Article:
A few thoughts on knowledge. Knowing or understanding how something works increases the chances of achieving a goal. A knowledge gap decreases the likelihood of achieving it. I recently listened to close friends share how they were caught off guard when their child was rejected for admission to a private school. They learned after the fact that an acceptance decision by some private schools is multifactorial—a child’s intelligence tests scores is just one factor. For better or worse, parents who understand the admissions process and act based on their knowledge increase their probability of success. This is just one recent example. Knowledge can have an outsize impact on outcomes in various aspects of life (e.g., entrepreneurship).
I like to think of it like this. Imagine you’re in a room trying to get out. Not knowing is the room being pitch black. You’re simultaneously trying to figure out (1) where you are in the room, (2) where the exit is, (3) where any obstacles are, and (4) how to move toward the exit. Knowing is the room having all its lights turned on and someone in it pointing to the exit door. All you have to do is move toward the exit. You can succeed either way, but in darkness it will take you longer.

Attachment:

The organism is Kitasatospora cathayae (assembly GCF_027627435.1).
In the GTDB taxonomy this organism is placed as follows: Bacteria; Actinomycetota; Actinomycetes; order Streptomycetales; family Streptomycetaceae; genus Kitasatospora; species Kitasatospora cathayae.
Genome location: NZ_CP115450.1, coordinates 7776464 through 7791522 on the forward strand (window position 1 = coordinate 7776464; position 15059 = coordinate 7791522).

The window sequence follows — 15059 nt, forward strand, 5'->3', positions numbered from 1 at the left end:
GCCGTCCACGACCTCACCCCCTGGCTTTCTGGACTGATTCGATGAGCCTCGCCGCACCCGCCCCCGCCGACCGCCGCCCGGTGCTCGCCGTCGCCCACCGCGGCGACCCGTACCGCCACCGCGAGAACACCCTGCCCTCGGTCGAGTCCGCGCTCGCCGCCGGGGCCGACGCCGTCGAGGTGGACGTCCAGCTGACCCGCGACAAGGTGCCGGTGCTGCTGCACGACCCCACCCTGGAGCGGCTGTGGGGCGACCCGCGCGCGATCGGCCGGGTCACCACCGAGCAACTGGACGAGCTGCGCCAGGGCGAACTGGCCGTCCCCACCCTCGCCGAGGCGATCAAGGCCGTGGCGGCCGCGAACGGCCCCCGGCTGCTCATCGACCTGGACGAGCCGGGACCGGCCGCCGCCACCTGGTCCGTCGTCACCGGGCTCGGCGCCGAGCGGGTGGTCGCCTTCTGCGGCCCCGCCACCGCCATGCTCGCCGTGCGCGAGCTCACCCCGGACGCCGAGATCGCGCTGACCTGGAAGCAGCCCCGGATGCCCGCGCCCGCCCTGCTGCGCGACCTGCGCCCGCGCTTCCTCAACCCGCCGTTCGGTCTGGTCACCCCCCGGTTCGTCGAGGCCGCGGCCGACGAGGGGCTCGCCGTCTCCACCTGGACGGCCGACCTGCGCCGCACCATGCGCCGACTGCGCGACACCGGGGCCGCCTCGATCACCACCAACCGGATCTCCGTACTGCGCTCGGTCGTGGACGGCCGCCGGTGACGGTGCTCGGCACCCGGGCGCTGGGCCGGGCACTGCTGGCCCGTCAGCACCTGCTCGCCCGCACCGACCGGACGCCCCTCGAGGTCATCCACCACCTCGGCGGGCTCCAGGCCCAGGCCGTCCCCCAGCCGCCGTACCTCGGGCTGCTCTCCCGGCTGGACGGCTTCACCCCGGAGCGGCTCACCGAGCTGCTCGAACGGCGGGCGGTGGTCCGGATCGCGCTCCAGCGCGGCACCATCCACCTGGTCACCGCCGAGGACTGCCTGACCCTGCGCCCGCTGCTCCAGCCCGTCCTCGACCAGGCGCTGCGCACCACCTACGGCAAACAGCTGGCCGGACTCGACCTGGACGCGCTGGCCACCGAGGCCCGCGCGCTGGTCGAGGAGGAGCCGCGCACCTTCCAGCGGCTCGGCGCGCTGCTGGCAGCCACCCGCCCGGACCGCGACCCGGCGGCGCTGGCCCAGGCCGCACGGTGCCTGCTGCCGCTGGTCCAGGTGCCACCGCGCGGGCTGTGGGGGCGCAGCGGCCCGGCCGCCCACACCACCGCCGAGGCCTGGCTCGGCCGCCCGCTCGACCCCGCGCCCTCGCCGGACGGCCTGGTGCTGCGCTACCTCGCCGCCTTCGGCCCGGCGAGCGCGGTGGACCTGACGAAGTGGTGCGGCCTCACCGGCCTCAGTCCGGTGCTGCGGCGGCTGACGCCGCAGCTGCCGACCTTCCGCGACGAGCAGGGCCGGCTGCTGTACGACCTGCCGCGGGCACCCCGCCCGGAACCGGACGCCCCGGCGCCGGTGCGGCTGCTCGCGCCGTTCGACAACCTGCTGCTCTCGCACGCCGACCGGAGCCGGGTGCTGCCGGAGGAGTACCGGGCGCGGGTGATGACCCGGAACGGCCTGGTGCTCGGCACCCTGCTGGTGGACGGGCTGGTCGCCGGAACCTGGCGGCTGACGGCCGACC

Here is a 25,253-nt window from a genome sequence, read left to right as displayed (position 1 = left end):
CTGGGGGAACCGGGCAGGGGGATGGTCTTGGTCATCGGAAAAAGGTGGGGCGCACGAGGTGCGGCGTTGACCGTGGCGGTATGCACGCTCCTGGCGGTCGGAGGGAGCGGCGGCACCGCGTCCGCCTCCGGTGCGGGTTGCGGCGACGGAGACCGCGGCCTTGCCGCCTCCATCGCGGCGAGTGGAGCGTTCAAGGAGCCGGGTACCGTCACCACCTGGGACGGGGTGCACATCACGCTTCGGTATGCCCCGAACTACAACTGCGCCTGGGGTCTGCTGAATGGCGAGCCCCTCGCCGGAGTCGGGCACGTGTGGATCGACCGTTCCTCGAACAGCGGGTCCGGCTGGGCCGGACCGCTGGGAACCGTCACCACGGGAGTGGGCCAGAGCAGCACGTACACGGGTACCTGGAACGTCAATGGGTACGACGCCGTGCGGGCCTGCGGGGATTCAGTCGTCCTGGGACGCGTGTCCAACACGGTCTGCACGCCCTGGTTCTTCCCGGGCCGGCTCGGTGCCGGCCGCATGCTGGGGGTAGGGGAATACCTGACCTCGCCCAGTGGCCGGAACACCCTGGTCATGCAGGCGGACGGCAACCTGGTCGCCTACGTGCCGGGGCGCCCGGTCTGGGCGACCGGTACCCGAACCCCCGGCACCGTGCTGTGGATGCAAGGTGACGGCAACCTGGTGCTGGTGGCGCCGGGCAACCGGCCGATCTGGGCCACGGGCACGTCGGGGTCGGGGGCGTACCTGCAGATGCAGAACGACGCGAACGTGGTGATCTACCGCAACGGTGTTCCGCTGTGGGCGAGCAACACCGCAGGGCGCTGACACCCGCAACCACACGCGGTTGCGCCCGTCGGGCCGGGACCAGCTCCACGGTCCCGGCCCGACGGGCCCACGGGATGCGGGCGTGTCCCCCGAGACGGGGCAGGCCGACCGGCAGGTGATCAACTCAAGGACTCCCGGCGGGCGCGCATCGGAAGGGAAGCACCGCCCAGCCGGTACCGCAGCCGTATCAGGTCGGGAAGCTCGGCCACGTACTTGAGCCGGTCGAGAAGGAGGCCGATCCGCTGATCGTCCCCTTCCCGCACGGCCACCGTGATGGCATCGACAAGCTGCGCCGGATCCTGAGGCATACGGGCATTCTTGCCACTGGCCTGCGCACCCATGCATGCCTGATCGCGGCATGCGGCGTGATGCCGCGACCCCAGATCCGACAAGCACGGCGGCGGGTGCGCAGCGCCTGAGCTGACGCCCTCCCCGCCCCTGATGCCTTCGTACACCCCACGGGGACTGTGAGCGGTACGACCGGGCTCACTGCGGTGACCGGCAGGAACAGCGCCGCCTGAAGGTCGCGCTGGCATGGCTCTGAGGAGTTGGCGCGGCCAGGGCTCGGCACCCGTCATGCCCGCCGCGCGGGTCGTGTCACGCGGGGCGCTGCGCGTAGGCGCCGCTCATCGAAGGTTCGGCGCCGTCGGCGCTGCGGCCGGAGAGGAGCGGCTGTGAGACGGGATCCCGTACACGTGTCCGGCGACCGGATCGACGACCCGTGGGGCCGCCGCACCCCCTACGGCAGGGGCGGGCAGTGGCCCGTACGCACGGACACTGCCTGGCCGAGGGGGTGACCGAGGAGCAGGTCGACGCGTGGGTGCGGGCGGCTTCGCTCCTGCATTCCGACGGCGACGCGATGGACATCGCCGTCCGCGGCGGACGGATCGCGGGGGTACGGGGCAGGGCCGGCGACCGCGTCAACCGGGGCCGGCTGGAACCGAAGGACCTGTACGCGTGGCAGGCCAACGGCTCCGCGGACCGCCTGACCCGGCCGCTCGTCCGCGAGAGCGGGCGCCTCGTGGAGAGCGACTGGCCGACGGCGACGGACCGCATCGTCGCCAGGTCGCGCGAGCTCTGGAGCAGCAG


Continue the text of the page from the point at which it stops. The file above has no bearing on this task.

The bad thing about knowledge is that it’s not universal. Some people have more knowledge than others about specific topics. They understand the edge it provides and the compounding impact it can have over time. They can accomplish more at a faster rate. Their knowledge is the result of the large amounts of time and energy they’ve put toward acquiring it—firsthand or by studying the knowledge of others before them. It’s their competitive advantage, and it’s unlikely they’ll readily share their competitive advantage until they’ve achieved their goals. Doing so prematurely could boost their competition and decrease the likelihood that they’ll achieve their goals. Regardless of how we feel about this, it’s a reality we should accept. It’s just how life works.
The good thing about knowledge is that it’s not static. Because augmenting our knowledge is within our control, we can increase our chances of achieving a particular goal. Adding to our store of knowledge isn’t easy; it requires time and energy. But the payoff from combining knowledge with execution can be enormous. Many who have achieved outsize success consider themselves lifelong learners. They’ve committed to learning throughout their life. The knowledge they gain is a significant contributor to their success, and they’re happy to put the time and energy into continuously acquiring more knowledge.
If you’re looking to achieve a goal, consider thinking about how big your knowledge gap is and what you can do to fill that gap and increase your chances of success.